Tesla Model S-hh
According to recent reports from the National Highway Traffic Safety Administration (NHTSA), Tesla Motors has been forcing its customers to sign non-disclosure agreements before agreeing warranty repairs. From what has emerged, it has become apparent that the automaker has been keeping vehicle maintenance information from authorities, specifically issues found with ball joints on the Tesla Model S. The NHTSA issued a statement to Tesla, ordering the manufacturer to remove “any language implying that consumers should not contact the agency regarding safety concerns.” Elon Musk is once again in trouble.
This isn’t a small mechanical issue however, as the balljoint is a vital component, that keeps the wheel attached to the vehicle’s suspension system. Tesla has always been a reserved company; it’s media pages come across as rather selective, with very limited information other than financial results and hand-picked external releases from media companies that worship the brand. With this latest news following scandals such as Tesla overstating their batteries’ potential power, “chronic” reliability problems and criticism for broken promises and delays, it’s not hard to see why people are starting to give Tesla the cold shoulder. Although, the long line of Model 3 customers would say otherwise. Just remember not to mention the removal of free supercharging.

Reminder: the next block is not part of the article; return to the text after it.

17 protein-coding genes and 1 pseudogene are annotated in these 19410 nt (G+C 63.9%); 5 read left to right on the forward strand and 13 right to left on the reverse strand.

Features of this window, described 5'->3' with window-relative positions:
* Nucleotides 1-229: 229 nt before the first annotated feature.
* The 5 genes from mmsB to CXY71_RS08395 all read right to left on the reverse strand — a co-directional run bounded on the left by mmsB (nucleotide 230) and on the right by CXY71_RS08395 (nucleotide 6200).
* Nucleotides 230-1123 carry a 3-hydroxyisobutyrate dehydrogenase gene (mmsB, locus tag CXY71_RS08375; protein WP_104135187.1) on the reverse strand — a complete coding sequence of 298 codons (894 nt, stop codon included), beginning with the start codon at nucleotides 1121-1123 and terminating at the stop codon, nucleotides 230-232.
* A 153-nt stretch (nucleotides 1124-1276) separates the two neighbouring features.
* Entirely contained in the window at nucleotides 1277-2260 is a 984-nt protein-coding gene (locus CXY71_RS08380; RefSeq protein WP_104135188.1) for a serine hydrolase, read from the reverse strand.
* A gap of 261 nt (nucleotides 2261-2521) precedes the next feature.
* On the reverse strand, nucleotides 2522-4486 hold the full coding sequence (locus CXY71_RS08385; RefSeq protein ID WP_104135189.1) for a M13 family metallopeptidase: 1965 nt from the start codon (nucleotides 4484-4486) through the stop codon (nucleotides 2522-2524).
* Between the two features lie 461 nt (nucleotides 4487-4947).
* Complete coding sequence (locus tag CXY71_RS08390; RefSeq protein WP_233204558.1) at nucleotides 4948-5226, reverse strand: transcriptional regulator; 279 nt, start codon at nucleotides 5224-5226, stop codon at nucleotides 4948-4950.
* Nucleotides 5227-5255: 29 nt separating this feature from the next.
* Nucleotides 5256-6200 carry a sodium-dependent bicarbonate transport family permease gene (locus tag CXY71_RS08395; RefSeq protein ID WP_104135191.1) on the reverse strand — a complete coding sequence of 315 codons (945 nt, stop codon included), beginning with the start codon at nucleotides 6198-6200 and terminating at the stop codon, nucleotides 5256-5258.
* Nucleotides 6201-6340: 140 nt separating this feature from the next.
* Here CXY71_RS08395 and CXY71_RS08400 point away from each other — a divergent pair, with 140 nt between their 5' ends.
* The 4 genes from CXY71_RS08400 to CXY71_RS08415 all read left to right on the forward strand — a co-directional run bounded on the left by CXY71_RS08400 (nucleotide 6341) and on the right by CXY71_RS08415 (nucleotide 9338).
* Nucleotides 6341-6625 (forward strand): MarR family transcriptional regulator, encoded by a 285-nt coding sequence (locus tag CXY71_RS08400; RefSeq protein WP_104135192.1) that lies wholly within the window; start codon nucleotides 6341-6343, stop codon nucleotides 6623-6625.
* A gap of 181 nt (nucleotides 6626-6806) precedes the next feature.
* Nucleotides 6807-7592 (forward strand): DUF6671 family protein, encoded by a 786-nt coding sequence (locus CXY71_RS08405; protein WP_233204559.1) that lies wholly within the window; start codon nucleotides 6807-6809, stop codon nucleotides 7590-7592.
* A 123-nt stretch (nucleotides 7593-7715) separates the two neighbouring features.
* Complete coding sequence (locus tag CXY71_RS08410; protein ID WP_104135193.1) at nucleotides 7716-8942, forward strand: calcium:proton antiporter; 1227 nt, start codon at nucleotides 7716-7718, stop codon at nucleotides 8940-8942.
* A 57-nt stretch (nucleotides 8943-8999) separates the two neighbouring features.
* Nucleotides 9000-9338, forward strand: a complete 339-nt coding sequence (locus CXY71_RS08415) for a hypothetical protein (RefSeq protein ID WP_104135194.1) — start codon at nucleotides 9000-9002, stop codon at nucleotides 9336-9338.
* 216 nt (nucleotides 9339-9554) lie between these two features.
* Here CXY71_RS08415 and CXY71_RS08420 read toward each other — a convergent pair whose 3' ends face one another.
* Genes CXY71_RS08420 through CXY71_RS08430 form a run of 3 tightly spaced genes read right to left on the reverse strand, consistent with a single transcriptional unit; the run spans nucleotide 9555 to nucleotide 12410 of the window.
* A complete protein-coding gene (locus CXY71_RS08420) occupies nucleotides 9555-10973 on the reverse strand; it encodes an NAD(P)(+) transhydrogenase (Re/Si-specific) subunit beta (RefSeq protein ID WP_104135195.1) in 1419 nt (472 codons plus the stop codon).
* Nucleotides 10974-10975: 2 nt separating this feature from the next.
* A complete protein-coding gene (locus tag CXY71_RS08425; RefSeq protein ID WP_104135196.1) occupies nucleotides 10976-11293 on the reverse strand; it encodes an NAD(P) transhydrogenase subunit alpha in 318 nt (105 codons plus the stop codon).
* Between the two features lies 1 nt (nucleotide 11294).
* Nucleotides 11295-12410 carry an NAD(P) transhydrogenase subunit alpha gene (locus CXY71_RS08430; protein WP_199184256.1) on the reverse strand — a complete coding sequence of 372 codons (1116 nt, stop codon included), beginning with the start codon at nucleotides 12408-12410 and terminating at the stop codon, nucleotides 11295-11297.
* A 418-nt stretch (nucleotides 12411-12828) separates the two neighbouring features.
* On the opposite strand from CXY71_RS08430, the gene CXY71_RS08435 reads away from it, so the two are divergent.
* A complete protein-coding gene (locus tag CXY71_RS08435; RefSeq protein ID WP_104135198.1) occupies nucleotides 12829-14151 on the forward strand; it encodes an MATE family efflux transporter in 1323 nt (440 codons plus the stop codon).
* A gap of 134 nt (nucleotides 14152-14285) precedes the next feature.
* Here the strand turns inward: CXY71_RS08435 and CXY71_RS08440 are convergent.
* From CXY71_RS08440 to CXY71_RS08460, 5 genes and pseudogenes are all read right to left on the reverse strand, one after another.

Part of the contract states that the customer must “agree to keep confidential our provision of the Goodwill, the terms of this agreement and the incidents or claims leading or related to our provision of the Goodwill,” which doesn’t declare outright that the customer must not discuss the incident with authorities, though it is enough to intimidate them. Nevertheless, if there’s one thing I know for certain, it's that secrets can’t be kept for long in the automotive industry. Tesla has been caught red-handed, again.
Tesla has slammed these allegations, assuring that it would never ask customers to sign documents preventing them from talking to government agencies like the NHTSA, dubbing the speculation as “preposterous.” The EV manufacturer said that the point of the contract is “to ensure that Tesla doesn’t do a good deed, only to have that used against us in court for further gain,” though the ambiguous wording of the contract is certainly there for a reason.
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